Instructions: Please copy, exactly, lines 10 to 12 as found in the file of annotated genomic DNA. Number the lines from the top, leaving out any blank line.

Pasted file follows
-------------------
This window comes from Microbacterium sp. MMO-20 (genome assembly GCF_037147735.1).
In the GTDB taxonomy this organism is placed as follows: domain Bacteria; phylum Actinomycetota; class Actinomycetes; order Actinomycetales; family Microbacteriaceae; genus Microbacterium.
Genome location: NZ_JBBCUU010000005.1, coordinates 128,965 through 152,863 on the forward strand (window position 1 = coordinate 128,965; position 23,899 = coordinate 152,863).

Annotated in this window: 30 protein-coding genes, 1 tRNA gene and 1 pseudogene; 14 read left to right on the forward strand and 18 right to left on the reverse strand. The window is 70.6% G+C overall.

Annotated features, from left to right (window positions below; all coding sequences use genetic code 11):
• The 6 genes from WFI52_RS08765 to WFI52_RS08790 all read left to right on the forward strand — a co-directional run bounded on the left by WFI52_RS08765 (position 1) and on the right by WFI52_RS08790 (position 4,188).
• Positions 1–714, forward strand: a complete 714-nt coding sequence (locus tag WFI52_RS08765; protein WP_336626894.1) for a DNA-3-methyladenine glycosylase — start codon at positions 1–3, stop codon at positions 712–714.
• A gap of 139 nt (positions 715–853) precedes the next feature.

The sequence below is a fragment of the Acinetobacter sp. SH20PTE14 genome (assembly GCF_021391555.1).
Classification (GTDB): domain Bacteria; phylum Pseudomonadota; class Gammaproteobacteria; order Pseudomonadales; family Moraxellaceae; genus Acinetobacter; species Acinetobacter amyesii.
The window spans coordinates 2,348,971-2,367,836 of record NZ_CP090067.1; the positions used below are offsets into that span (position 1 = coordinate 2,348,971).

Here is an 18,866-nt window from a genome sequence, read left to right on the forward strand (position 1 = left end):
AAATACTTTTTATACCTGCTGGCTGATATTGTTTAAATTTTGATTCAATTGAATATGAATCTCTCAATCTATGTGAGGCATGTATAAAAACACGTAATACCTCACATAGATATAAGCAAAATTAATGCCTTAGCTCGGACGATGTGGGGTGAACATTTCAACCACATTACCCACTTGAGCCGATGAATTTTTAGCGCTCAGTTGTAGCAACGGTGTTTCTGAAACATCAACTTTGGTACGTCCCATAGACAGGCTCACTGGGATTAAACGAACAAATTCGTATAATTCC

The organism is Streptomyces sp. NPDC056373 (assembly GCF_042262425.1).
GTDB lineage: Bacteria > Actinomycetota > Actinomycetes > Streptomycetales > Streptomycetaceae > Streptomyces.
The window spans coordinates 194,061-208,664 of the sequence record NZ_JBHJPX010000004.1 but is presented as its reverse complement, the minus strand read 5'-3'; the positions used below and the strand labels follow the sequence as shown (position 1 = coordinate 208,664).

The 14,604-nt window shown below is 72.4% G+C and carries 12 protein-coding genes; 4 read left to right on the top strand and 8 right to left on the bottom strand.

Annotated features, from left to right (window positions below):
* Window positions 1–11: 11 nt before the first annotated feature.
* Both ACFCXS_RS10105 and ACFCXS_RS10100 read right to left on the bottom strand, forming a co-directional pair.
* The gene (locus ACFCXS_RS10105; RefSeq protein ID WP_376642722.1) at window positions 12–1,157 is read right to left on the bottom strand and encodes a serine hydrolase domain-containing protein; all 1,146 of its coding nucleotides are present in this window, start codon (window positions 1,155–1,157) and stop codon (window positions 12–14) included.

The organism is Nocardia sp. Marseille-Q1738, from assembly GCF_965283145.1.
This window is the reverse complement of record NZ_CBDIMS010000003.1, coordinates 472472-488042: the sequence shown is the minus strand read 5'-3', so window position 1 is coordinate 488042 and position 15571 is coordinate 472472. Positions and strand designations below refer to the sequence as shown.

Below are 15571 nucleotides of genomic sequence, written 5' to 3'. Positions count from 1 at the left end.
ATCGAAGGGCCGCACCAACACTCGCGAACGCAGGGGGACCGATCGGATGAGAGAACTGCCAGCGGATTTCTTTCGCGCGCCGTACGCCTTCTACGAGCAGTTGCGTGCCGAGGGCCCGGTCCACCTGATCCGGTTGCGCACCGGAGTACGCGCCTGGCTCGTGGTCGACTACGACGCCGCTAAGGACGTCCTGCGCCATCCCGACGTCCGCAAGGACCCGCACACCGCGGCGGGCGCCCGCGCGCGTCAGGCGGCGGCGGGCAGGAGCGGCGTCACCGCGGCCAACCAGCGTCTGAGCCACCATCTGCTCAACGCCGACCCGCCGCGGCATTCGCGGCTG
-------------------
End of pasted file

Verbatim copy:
Classification (GTDB): domain Bacteria; phylum Pseudomonadota; class Gammaproteobacteria; order Pseudomonadales; family Moraxellaceae; genus Acinetobacter; species Acinetobacter amyesii.
The window spans coordinates 2,348,971-2,367,836 of record NZ_CP090067.1; the positions used below are offsets into that span (position 1 = coordinate 2,348,971).

Here is an 18,866-nt window from a genome sequence, read left to right on the forward strand (position 1 = left end):